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So after procrastinating for a year, I finally did the CHF on our 2013 351DS. I kept putting it off because didn't think it handled that badly but after the fix, I realized just how much difference it makes. Passing trucks aren't nearly as much of an issue and much of my driving time is now one handed. Just returned from a 2200 mile round trip and couldn't be happier. Even on stretches of I-40, where, I'm convinced, driving on the parallel railroad tracks would have been smoother, the handling and response was much better. If you're thinking about it, don't put it off like I did. It's relatively easy and the results are fantastic. Just do it!

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Old 08-12-2014, 10:36 PM   #27
Join Date: Sep 2012
Posts: 32
I did the front sway bar portion of the CHF some miles ago. Noted several comments on line that there were no ill effects from the change, only positive ones. I believe that a Ford rep/engineer chimed in to say there would be no adverse effects from changing the mounting of the control arms to the inside holes. I would also imagine the positive reports were from US highways and perhaps some "rough" US secondary roads. WELL!!
I am 6k miles into a 10k trip. Across Alberta and British Columbia to join the Alaskan Highway. Some sections of the roads were absolutely horrendous!!. Even slowing down to walking speed at some points was not enough. The left control arm for the sway bar snapped in half. I called ahead to Fairbanks, AK to have a replacement ordered in. A combination of the bumps and additional torque/tension/stress put on the control arm by moving it inward caused the arm to fail.
SO, be careful with the fix. Don't do it if you plan the Alcan. Other than that , this 2013 GT 378 has been great on this trip, even traversing the Top of the World Highway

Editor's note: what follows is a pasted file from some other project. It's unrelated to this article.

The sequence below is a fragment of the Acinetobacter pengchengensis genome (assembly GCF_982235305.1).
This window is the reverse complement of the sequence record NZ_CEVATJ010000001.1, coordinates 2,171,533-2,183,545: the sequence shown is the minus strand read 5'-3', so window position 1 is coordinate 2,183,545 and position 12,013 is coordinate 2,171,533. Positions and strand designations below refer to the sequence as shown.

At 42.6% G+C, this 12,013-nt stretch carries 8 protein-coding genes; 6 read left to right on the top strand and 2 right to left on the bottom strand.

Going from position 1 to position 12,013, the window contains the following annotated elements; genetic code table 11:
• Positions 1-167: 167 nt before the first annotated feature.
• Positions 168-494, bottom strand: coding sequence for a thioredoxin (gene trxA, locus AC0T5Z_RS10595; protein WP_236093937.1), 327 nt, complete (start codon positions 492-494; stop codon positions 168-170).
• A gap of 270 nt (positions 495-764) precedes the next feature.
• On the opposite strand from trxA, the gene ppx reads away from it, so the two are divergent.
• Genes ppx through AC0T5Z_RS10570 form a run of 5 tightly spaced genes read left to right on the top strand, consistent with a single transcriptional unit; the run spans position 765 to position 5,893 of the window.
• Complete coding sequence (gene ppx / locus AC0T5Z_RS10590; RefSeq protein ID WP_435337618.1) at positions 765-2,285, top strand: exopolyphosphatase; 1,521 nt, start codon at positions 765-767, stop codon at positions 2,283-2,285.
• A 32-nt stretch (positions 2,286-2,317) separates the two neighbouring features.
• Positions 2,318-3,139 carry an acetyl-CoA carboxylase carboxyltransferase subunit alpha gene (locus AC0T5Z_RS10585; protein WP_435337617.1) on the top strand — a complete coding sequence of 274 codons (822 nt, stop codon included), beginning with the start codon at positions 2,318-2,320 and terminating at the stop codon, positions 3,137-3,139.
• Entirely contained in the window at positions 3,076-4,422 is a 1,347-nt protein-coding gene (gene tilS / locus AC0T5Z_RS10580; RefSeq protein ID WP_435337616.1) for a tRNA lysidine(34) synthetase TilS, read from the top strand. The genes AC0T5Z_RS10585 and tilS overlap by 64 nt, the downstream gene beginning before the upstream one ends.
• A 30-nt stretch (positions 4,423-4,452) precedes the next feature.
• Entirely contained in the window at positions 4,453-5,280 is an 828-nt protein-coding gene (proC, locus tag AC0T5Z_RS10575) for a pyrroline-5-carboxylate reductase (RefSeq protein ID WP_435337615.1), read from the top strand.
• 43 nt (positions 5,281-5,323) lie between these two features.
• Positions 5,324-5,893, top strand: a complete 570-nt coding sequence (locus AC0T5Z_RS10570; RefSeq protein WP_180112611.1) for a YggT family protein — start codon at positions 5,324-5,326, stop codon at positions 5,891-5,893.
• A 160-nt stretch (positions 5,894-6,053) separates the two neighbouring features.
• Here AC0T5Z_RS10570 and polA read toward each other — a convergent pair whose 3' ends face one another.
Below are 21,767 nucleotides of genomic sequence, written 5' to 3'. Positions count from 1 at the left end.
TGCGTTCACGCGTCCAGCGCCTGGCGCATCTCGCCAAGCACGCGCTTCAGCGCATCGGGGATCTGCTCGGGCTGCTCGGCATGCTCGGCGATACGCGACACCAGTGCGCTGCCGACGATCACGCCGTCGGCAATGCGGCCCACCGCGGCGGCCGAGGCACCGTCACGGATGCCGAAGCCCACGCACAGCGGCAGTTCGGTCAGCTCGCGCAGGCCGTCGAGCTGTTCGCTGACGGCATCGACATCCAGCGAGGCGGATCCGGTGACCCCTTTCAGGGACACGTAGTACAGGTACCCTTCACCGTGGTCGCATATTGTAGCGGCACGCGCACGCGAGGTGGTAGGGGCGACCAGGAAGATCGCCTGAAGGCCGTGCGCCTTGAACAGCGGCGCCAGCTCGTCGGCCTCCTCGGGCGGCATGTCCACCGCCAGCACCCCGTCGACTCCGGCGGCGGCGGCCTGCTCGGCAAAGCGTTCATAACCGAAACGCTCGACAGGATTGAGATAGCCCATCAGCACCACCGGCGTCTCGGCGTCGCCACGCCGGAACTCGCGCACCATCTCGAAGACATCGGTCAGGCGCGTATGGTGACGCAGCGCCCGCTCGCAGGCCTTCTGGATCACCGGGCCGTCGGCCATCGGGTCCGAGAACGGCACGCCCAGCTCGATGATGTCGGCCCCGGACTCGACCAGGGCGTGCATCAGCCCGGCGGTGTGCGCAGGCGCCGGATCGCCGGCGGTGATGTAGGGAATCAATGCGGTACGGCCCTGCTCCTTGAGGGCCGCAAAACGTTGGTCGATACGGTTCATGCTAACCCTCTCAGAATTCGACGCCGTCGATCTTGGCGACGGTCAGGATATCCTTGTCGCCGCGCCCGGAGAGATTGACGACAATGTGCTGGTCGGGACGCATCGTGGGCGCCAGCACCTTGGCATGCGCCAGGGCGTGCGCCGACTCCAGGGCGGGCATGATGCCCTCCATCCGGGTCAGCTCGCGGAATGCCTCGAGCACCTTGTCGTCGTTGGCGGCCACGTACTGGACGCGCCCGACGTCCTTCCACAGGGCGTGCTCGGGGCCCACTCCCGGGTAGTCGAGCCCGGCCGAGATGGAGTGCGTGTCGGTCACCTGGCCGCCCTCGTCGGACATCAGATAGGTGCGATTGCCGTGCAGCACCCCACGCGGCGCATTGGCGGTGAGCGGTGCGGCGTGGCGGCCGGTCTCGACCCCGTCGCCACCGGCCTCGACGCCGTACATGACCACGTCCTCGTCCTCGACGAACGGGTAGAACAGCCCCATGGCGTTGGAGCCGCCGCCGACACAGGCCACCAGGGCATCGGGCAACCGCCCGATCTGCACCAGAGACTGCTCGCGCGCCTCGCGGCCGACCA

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Old 08-13-2014, 08:37 PM   #28
Join Date: Mar 2014
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Cheap Handling Fix

I read where a Ford engineer said it's not a good idea to make this change for the reason you are talking about. It was somewhere on an IRV2 thread but I couldn't find it again. My GT 328TS handles great without making this change, but I've had people on these threads tell me that I'm full of it. Oh well. Just look far down the road to keep oversteer to a minimum and it handles handed most of the time. I'll get challenged again. Lol. Good luck on your trip!

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Old 08-13-2014, 09:57 PM   #29
Join Date: Oct 2013
Location: Southern California
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I did both front and rear right before a 1800 mile trip last month because I was beginning to think I was a fool for not doing it - since everyone says this a no brainer. I had no issues prior to doing it and to be honest really didn't notice much of a difference after. But now my leveling jacks are a problem - I hit auto at the first campground since doing it and my rear tires lifted off the ground! Thinking now this was a big mistake and am going to revert back.
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Old 08-14-2014, 08:14 AM   #30
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Don't think that the CHF has anything to do with your jacks, though the CHP may limit your axle movement slightly. Can you level in manual? If so recalibrate your auto level.

2011 Georgetown 378TS in FireMist